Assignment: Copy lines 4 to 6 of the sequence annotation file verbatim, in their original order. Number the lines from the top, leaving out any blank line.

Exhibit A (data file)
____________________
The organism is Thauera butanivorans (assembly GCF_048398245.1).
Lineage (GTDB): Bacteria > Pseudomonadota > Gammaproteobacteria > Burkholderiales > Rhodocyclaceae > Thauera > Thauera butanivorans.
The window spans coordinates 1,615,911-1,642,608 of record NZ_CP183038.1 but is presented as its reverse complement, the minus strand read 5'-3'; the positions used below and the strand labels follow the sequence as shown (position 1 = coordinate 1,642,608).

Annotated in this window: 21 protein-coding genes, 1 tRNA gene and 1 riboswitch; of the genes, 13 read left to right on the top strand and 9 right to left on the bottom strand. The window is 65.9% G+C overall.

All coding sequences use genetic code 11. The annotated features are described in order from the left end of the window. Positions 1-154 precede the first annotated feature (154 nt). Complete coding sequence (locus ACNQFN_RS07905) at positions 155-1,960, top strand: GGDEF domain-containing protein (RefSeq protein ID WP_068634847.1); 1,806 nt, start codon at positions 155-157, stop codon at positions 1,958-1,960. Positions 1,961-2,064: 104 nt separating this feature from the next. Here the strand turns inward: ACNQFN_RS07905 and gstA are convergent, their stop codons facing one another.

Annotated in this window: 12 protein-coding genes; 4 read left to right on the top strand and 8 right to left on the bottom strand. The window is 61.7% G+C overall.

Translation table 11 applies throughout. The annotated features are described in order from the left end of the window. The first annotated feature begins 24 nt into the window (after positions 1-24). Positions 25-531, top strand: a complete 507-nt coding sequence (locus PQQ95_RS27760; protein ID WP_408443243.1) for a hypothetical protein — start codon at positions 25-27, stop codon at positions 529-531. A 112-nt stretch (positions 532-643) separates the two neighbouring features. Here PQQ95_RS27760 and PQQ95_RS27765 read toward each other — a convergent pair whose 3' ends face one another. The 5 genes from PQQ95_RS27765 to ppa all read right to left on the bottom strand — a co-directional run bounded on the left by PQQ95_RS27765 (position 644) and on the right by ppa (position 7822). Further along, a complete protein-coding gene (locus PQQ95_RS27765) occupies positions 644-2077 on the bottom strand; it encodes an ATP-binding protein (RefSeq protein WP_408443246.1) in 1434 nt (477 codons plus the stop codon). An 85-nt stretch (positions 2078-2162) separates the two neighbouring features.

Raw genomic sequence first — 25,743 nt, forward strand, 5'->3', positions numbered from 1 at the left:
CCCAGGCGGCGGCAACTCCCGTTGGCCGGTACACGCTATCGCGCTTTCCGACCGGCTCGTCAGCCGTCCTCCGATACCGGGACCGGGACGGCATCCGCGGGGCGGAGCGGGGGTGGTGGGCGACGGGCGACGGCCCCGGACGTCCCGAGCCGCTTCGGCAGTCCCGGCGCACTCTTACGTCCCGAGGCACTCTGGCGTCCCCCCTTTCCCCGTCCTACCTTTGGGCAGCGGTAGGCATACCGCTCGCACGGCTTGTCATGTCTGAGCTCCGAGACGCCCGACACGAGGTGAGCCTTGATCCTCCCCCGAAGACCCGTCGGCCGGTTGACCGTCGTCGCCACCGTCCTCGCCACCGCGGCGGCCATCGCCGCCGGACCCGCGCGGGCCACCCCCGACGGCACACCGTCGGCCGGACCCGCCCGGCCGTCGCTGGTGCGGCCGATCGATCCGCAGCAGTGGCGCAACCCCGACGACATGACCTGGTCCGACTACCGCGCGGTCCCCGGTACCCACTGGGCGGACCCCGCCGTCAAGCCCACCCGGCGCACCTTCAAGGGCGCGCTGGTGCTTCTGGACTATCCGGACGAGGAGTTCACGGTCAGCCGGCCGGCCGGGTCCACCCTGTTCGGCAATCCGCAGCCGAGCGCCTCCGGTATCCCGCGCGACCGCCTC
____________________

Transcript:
Annotated in this window: 21 protein-coding genes, 1 tRNA gene and 1 riboswitch; of the genes, 13 read left to right on the top strand and 9 right to left on the bottom strand. The window is 65.9% G+C overall.

All coding sequences use genetic code 11. The annotated features are described in order from the left end of the window. Positions 1-154 precede the first annotated feature (154 nt). Complete coding sequence (locus ACNQFN_RS07905) at positions 155-1,960, top strand: GGDEF domain-containing protein (RefSeq protein ID WP_068634847.1); 1,806 nt, start codon at positions 155-157, stop codon at positions 1,958-1,960. Positions 1,961-2,064: 104 nt separating this feature from the next. Here the strand turns inward: ACNQFN_RS07905 and gstA are convergent, their stop codons facing one another.

Annotated in this window: 12 protein-coding genes; 4 read left to right on the top strand and 8 right to left on the bottom strand. The window is 61.7% G+C overall.